As we have seen, fish production in irrigation canals may take two forms: capture fisheries and aquaculture. In the promotion of both these operations there are legal implications which must be carefully considered if the project is to be a success.
A Fishery development in large eutrophic lakes and reservoirs may be problematic and unproductive. Increased eutrophication caused by urban and agricultural development
Physical subdivision into ponds (China)
Swamp potential for chinampa development with associated aquaculture (Mexico, Bangladesh, Burma, Kashmir)
Pens for fish culture in shallow water or often enclose large areas in lakes and reservoirs (Philippines, Indonesia, China)
Floating fish cages variable production based on degree of supplemental feeding and amount of natural food. Site selection often critical(Philippines, China)
Aquatic mactrophytes can be cultivated in irrigation canals eg water hyacionth, water lettuce used as feed for fish (China)
Fences dividing canals; partitioned areas can be stocked with fish (China)
Small dams/impoundments (5 ha) on the farm for small scale irrigation or water can be stocked with fish (Israel, Taiwan, Thailand, Zimbabwe)
Fish in rice/taro/spinach etc (S E Asia)
Irrigation canals within farms may be stocked with fish eg orchards (SE Asia)
Fixed cages in rivers, canals sewers: a high stocking density is often possible (Cambodia, Indonesia)
Road drainage channels have potential as sites for cage culture which may be seasonal (Panama, Bangladesh)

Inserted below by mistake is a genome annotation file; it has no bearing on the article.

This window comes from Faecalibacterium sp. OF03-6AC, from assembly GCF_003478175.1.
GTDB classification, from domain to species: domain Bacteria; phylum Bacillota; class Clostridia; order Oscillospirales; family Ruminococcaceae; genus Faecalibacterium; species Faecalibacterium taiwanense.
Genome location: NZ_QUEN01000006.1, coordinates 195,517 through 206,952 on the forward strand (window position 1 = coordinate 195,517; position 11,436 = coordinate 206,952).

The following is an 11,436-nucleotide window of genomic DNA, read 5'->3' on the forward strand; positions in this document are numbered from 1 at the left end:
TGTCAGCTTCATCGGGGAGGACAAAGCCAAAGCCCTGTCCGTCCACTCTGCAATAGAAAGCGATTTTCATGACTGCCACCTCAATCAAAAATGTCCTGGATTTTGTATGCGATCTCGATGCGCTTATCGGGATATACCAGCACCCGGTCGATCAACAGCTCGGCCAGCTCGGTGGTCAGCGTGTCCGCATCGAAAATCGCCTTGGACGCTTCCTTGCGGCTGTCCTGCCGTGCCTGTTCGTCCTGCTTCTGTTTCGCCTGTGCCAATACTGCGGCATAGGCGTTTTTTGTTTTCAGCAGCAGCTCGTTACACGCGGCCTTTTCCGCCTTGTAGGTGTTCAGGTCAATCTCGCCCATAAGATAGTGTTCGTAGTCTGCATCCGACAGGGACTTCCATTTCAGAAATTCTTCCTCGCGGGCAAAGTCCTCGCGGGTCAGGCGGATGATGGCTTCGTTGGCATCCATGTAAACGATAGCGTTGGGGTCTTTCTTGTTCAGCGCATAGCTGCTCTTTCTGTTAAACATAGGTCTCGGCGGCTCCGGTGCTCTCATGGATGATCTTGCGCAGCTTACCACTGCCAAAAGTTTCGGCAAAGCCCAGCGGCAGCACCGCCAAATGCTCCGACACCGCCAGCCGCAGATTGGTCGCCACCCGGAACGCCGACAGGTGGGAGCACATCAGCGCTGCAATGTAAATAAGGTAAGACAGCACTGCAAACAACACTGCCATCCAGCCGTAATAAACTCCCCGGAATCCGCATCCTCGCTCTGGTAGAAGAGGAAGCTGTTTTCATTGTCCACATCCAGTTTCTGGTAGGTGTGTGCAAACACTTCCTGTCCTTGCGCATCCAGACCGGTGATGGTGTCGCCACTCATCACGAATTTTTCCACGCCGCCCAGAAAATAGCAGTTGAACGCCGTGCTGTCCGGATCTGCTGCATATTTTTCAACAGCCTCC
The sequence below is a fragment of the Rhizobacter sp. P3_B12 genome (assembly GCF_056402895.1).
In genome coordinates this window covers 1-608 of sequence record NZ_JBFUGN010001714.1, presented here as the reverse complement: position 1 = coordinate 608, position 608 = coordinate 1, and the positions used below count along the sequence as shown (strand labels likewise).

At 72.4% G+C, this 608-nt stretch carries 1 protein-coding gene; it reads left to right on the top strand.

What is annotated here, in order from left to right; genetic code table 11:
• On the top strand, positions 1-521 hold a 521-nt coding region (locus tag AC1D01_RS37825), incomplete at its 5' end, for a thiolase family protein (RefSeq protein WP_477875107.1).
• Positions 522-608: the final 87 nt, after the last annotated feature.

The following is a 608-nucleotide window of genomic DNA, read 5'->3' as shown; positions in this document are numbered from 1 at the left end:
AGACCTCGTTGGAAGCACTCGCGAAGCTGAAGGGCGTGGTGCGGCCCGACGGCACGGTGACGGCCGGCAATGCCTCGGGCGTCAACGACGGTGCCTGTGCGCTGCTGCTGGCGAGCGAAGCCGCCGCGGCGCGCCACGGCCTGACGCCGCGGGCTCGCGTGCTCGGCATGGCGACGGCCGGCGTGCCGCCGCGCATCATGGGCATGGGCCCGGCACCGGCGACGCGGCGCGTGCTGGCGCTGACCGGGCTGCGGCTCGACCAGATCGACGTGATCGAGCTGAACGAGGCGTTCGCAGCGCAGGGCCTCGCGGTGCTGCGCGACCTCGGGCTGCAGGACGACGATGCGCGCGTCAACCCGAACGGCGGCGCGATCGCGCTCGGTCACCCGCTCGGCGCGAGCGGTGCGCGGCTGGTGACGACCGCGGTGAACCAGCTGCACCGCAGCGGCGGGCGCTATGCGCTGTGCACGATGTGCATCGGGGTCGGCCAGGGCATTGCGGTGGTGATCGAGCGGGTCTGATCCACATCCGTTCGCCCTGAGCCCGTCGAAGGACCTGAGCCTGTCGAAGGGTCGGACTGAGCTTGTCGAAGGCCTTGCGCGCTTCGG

Borrow pits/Mining pools these could be usedasconventional fish ponds or cage culture areas (Malaysia)
Figure 11 A summary of integration of fish production with natural and man-made water resources (Little and Muir, 1987)
A managed fishery involves purchasing or growing seed fish for stocking, provision of staff etc., or at the very least, regulating the fishing effort, a task which also needs staff. These imply annual costs to maintain or police the fishery. This raises the question of ownership of the fishery resources in the irrigation system. Does the bearer of the management/restocking costs own the fish once they have been released into the canals, or are they common property? Who is entitled to fish them? These questions lead to the conclusion that revenue must be provided from the fishery to cover management and running costs. The collection of this revenue could be via licences, taxes etc. This in turn implies government legislation, which should provide adequate legal devices to make the regulations enforceable. There would also be a need to regulate the fishing effort, in order to sustain the level of production from the fishery, without incurring unreasonably high levels of management input.
In an aquaculture system, as the fish are confined by the farmer, the question of ownership is quite clear. However, there are other aspects to be taken into consideration. These mainly revolve around the fact that the farmer is making use of water that is ultimately destined for use in land-based agriculture, and which is often paid for, at least in part, by these users. Intensive use of irrigation water for aquaculture may also be damaging to the subsequent use of that water in agriculture, through environmental effects of the culture operation, e.g. organic enrichment, obstruction of the waterways etc. Thus, a form regulation, such as licensing, should be considered to: